Stop blaming our diabetes on our ‘unhealthy lifestyle’.

Yes, it’s true that you are more at risk of developing type two diabetes if you smoke, do no exercise and/or eat food that’s not healthy for you. But other factors are at play when it comes to developing the disease, like your genetics, and even your stress levels. You cannot blame people with either type one or type two diabetes for their illness.

Type one diabetes is found in the strongest athletes and the most sedentary fast food lovers because – brace yourself – an unhealthy lifestyle does not cause type one diabetes. You cannot reduce the risk of developing the disease.

In the same way that lung cancer can be caused by smoking, you wouldn’t automatically blame anyone with lung cancer for bringing on the disease themselves. Even if smoking may have been a potential factor, assigning blame in general when it comes to health is a big no.

There’s a bigger picture.

So what is type one diabetes?

Type one diabetes is an autoimmune disease, normally diagnosed in children and teens. It’s caused by your body destroying the cells which make insulin, so diabetics must inject it themselves.

So please, stop shaming me and other diabetics for something we have to live with every day of our lives.

Educate yourself.

People need to know the facts. People need to be educated in the same way they are when it comes to asthma or epilepsy.

A person has an asthma attack in public, and people know they need their inhaler. They know that their situation is serious. When my sugar level drops, people tend to look at me blankly and normally ask if I need to sit down, rather than responding with some much-needed sugar. On the other hand, when my sugar level is too high, nobody ever has any idea what the consequences are.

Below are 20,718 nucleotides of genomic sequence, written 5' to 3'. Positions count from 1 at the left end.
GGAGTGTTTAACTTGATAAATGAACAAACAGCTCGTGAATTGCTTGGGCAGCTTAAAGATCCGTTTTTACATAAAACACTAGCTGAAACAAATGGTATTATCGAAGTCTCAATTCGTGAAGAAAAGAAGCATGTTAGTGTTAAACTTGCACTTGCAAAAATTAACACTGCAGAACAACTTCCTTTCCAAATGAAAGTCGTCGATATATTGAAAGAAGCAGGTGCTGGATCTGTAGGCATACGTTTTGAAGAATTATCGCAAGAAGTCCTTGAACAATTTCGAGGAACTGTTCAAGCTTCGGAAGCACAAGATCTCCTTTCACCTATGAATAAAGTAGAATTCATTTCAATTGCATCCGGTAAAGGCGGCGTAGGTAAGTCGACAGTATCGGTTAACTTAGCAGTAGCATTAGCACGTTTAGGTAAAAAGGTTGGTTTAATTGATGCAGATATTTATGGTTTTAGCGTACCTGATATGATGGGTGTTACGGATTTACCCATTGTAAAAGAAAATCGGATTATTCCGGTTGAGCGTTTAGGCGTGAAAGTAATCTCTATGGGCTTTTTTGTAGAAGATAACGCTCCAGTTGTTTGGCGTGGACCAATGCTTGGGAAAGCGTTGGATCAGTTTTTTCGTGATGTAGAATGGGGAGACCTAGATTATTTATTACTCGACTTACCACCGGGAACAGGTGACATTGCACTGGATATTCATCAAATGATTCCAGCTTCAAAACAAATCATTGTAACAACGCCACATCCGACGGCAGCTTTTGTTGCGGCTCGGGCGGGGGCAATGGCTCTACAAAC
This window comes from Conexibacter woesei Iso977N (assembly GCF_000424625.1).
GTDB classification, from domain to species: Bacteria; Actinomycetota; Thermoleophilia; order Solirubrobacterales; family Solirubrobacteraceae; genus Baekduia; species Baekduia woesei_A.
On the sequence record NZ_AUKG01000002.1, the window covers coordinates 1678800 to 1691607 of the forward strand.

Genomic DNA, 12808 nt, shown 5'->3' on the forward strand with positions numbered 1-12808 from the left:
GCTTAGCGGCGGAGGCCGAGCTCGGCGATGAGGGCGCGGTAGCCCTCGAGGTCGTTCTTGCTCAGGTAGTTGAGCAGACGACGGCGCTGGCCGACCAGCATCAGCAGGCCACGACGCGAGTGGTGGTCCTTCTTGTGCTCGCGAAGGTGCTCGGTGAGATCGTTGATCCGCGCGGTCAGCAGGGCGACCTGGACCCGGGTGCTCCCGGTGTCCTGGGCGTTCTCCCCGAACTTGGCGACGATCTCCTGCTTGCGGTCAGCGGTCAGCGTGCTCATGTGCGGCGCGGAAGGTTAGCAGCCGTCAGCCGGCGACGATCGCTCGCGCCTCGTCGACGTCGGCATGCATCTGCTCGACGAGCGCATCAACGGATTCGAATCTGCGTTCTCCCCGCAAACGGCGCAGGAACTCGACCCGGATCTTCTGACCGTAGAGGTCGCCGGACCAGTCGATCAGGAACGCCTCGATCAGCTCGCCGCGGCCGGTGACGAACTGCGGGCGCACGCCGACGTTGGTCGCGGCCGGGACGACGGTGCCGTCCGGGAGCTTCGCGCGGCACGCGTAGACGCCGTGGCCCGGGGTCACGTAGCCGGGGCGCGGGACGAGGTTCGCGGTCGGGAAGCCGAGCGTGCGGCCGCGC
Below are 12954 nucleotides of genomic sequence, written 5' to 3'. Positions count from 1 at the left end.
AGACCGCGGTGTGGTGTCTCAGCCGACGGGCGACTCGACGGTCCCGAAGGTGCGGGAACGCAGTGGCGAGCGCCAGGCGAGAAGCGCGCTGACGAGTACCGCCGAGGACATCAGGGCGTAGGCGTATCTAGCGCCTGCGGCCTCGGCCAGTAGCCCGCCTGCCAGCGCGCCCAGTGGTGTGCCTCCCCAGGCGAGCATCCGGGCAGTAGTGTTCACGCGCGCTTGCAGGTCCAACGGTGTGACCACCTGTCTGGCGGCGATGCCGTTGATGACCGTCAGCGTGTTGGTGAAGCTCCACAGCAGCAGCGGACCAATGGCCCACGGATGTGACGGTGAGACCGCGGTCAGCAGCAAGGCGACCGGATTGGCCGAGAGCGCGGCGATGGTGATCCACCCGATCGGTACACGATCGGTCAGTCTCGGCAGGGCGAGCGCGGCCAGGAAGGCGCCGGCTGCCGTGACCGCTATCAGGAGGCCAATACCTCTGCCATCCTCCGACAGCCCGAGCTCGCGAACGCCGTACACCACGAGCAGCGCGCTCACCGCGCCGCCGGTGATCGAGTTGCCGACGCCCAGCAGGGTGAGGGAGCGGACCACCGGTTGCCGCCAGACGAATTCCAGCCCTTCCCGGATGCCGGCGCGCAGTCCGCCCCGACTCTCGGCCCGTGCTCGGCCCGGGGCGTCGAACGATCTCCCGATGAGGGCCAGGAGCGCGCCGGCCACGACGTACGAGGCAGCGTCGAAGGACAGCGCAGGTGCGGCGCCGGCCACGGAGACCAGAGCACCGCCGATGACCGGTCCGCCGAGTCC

People don’t understand why I’ve called in sick. They aren’t aware that high levels cause me to feel ill and vomit. And, rather importantly, many people don’t know the symptoms for diagnosing the condition itself.

Spottings the signs of type one diabetes

For the record, you’ve just got to remember the four Ts: toilet, thirsty, tired and thinner.

Many children are seriously ill by the time they’re diagnosed because people overlook the signs. I’m not just ranting for my benefit – this is a serious, potentially life threatening disease that people should know more about.

Diabetes isn’t the worst disease out there. But that doesn’t mean it’s easy. “At least you don’t have X” invalidates the fact that for the most part diabetes is invisible, but it’s still there all day, every day. Why must I compare myself to somebody with a horrific illness, or compare myself to anyone at all, just to prove to you that I have a serious disease?

Type one diabetes is a disease which is the UK’s leading cause of preventable sight loss in those of working age. A disease which increases your chance of experiencing depression. A disease which, if not taken care of, leads to various complications, such as heart disease and kidney failure.

But hey, it’s only diabetes, right?

Article resource and further reading: Diabetes UK Facts.